On 19 March 2003, President Bush announced the beginning of the war in Iraq, "to disarm Iraq of weapons of mass destruction, to end Saddam Hussein's support for terrorism, and to free the Iraqi people". As an answer to the British involvement in the war, on 7 July 2005 a terrorist attack was carried out in the London underground which caused the death of 52 people. Tony Blair announced this tragedy from Scotland, breaking up the G8 meeting that was then taking place. On 6 April 2009, President Obama held a memorable speech at the University of Cairo in which he stressed the need to overcome negative stereotypes on the clash of civilizations after years of "fear and mistrust". Language is the chief means of political propaganda and is closely controlled to influence voters' opinions. We are only partly aware of the series of elements on the basis of which we formulate our judgement on a politician's reliability, and many are the factors that influence our perception of politicians, ranging from their physical characteristics to their way of dressing and gestures. Political leaders persuade citizens about their policies and legitimize their own power by means of linguistic performances marked by a wide range of rhetorical strategies which, combined, shape the language of power.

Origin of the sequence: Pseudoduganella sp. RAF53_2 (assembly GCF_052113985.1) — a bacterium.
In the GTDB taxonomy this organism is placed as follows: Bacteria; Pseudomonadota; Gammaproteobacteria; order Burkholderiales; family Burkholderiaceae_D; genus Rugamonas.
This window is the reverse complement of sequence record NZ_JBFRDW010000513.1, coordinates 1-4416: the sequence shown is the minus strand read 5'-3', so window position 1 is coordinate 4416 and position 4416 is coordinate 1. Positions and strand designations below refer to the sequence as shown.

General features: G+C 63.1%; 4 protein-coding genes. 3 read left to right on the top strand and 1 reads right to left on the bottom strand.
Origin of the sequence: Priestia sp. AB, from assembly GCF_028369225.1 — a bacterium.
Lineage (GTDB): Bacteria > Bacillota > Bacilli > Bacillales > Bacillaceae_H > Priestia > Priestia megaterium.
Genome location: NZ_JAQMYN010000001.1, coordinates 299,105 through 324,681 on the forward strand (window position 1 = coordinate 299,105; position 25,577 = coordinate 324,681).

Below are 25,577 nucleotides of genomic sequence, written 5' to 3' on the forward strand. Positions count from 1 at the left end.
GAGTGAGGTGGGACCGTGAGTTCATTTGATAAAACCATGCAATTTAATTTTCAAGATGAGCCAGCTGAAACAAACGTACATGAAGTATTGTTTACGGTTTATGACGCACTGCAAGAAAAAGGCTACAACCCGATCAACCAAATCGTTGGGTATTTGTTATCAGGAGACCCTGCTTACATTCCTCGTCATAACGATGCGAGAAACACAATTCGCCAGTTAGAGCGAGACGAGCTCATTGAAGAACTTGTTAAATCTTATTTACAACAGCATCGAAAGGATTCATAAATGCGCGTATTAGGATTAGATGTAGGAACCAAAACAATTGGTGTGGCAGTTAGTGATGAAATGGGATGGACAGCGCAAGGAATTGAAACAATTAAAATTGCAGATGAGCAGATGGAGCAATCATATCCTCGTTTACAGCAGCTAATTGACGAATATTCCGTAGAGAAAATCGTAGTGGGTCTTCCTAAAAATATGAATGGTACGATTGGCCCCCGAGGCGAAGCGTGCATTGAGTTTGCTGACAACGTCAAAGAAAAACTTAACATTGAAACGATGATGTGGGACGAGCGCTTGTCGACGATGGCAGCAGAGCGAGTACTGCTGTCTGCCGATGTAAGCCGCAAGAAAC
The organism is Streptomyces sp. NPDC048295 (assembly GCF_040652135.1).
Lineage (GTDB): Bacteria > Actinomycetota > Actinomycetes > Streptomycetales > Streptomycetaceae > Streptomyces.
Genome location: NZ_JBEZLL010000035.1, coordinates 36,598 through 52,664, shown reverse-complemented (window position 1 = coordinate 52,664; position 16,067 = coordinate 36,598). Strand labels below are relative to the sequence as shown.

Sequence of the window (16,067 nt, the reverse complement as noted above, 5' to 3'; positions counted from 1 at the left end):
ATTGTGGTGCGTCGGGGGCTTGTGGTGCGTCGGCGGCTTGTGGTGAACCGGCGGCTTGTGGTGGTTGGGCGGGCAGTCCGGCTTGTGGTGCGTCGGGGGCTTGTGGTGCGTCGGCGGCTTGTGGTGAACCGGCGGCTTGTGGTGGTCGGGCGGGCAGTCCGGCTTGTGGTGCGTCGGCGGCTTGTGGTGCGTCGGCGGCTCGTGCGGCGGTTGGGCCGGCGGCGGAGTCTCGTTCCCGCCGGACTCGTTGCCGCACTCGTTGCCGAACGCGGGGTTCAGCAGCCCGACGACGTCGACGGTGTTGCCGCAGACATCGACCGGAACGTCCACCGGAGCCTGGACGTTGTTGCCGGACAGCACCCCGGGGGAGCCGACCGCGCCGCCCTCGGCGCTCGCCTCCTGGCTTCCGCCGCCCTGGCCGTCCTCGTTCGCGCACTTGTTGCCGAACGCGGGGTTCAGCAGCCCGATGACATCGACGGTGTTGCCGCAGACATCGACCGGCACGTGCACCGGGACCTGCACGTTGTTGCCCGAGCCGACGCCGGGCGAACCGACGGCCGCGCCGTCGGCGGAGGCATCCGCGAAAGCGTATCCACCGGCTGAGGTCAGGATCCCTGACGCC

Cifariello Ciardi's work aims to explore the possibility of translating the rhetorical emphasis of politicians into music, thus emphasizing how in the context of political speeches the rhythm and "melody" of one's language also represent crucial elements for building consensus-searching strategies. Unlike other works by the author, in this case the sound underwent no electronic processing: each politician's voice was merely transcribed for a musical instrument.
Cifariello Ciardi observes that "often power speaks not so much to people's heads as to their stomachs. How so? Perhaps, also through the 'music' concealed in their speech". Tre Piccoli Studi sul Potere illustrates how images of power draw their strength not merely from what meets our gaze, but also from what becomes the object of our most deep-seated perceptions - via hearing, for instance - in a more efficient way. And one harder to decrypt.